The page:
Hydatidosis is endemic in some parts of China, Middle East, North Africa, and South America.4 Iran is an important endemic region of CE where there are various species of the intermediate host for E. granulosus.5 Several studies have reported that hydatid cysts are routinely found in sheep, camels, cattle, and goats in a wide distribution across Iran.69 Adult worms have been recovered from dogs, wolves, and jackals in different geographical areas.7,1014 Human CE cases are also routinely documented in medical centers in different parts of Iran, and the rate of human infection is 0.61–2/1,000,000 people in various regions.7,15 Serological studies on humans showed seroprevalence of CE within 1.2–21.4% of the population in different parts of the country.7 A recent study reported that the total annual cost of CE in Iran is US$232.25 million, with the cost of the disease conjectured to be about 0.03% of the country's gross domestic product.16

There is a high level of genetic variation within E. granulosus. During recent decades, based on mitochondrial and nuclear genetic markers, a number of variants have been described within the E. granulosus species.17 These strains/genotypes vary in host range, pathogenicity, maturation patterns of the parasite, epidemiology and sensitivity to chemotherapeutic agents, and prevention and control strategies of hydatid disease.18 To date, 10 genotypes (G1–G10) have been identified for E. granulosus. These genotypes consist of two sheep strains (G1 and G2), two bovid strains (G3 and G5), a horse strain (G4), a camel strain (G6), two pig strains (G7 and G9), and two cervid strains (G8 and G10).17,19,20 However, some of these distinct strains were originally defined many years ago as separate species or subspecies. Consequently, a taxonomic reappraisal relying mainly on mitochondrial data has proposed that E. granulosus species splits to four valid species including: 1) E. granulosus sensu stricto (G1–G3 complex), 2) E. equines (G4), 3) E. ortleppi (G5), and 4) E. canadensis (G6–G10).17,21,22 Moreover, E. felidis (lion strain) is closely related to E. granulosus sensu stricto and is placed within the E. granulosus complex.23 Recently, based on more complex data containing nuclear sequences and the epidemiological aspects, it was recommended that genotypes G6–G10 should be broken into two distinct species including E. canadensis (G8 and G10 genotypes) and E. intermedius (G6/G7 genotypes).24 The validity of the G9 genotype has been controversial.24,25 All genotypes except G4 and G10 have been reported to infect humans. Most human CE cases in the world have been found to be infected with the G1 genotype of E. granulosus.1,26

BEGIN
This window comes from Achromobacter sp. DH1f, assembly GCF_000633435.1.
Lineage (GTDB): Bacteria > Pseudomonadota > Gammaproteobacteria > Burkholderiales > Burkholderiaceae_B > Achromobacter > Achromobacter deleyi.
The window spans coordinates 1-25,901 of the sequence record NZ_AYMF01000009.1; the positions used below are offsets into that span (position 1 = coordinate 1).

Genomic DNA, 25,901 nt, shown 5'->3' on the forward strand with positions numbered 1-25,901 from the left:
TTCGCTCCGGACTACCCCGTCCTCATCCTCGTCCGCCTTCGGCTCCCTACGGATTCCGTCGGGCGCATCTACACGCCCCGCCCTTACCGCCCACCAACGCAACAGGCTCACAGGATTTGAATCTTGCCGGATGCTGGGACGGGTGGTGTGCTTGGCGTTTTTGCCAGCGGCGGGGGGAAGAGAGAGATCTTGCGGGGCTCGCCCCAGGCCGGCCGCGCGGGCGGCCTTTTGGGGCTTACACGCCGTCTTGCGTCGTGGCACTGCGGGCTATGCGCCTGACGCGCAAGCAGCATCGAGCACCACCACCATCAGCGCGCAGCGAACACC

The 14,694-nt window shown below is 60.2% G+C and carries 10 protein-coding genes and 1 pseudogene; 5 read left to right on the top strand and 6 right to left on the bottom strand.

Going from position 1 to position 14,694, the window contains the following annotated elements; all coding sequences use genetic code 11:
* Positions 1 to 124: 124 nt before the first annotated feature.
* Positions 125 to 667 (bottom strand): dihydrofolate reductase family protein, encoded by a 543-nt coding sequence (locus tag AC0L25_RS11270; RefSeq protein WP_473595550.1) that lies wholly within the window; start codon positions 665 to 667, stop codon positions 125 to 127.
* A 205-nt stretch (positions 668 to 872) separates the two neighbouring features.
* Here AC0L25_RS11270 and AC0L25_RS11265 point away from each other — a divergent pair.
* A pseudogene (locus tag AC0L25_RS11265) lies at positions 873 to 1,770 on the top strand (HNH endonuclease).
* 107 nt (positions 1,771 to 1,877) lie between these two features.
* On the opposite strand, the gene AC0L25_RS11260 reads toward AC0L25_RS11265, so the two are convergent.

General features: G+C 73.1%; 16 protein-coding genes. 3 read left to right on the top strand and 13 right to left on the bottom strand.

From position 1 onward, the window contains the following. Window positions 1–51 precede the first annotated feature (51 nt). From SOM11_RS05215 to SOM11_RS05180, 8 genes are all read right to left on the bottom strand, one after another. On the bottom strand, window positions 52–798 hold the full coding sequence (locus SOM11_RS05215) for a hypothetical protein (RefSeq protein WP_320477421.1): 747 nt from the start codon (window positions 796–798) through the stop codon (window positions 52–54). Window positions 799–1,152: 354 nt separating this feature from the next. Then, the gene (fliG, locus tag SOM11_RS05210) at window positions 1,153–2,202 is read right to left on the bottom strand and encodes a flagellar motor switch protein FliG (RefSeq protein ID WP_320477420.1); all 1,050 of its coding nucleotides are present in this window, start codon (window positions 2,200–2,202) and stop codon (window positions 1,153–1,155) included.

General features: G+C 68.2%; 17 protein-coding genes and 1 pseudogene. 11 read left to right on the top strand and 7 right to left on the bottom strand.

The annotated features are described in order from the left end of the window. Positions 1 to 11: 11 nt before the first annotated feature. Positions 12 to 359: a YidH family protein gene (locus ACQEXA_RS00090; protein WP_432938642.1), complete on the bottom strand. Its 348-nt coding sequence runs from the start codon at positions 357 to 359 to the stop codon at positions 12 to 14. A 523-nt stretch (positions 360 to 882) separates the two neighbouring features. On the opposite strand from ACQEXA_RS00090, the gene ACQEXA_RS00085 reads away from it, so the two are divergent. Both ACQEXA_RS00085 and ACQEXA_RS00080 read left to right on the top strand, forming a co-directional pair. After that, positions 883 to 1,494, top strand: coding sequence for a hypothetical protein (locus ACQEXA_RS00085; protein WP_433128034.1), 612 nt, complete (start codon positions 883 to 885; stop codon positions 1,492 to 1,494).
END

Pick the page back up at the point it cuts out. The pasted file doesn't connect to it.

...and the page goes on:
Several molecular epidemiological studies have been performed on E. granulosus isolates in Iran using sequence data of mitochondrial and nuclear genes. Overall, four different genotypes of E. granulosus (genotype G1, G3, and G6) have been reported from different livestock2736 and dogs (genotype G1, G2, and G3)37 from Iran. To date, only a few human isolates of E. granulosus have been genetically characterized in Iran that indicated G1, G3, and G6 genotypes (Table 1). In each endemic area, the molecular identification of the occurring genotypes in human CE has significant impacts on control strategies. Therefore, the current study was conducted to determine E. granulosus genotypes of the causative agents of CE using a high number of human isolates from Iran. The study used partial sequencing of the mitochondrial cytochrome c oxidase subunit I (CO1) gene using formalin-fixed paraffin-embedded (FFPE) tissues as a DNA source.

Table 1

Iran reports on Echinococcus granulosus genotypes causing human cystic echinococcosis

Geographical originTotal isolatesMethodE. granulosus genotypeReferences
North4CO1 & ND1 sequencingG127
Different provinces33ITS1-RFLPG1 (30 cases), G6 (3 cases)28
Isfahan (Central)23CO1 & ND1 SSCP and sequencingG130
Isfahan (Central)30ITS1-RFLPG138
Isfahan (Central)31ITS1-RFLP CO1 & ND1 sequencingG1 (25 cases), G6 (6 cases)40
Kerman (South east)1CO1 & ND1 sequencingG629
Golestan (North)30ITS1-RFLPG142
Khuzestan (South west)5ITS1-RFLPG141
Ardabil (North west)9CO1 & ND1 sequencingG1 (7 cases), G3 (2 cases)44
Ilam (West)4ITS1-RFLPG136
Tehran (capital), Alborz, Kerman (South east)125CO1 sequencingG1 (68 cases), G2 (1 case), G3 (5 cases), G6 (51 cases)Present study

Materials and Methods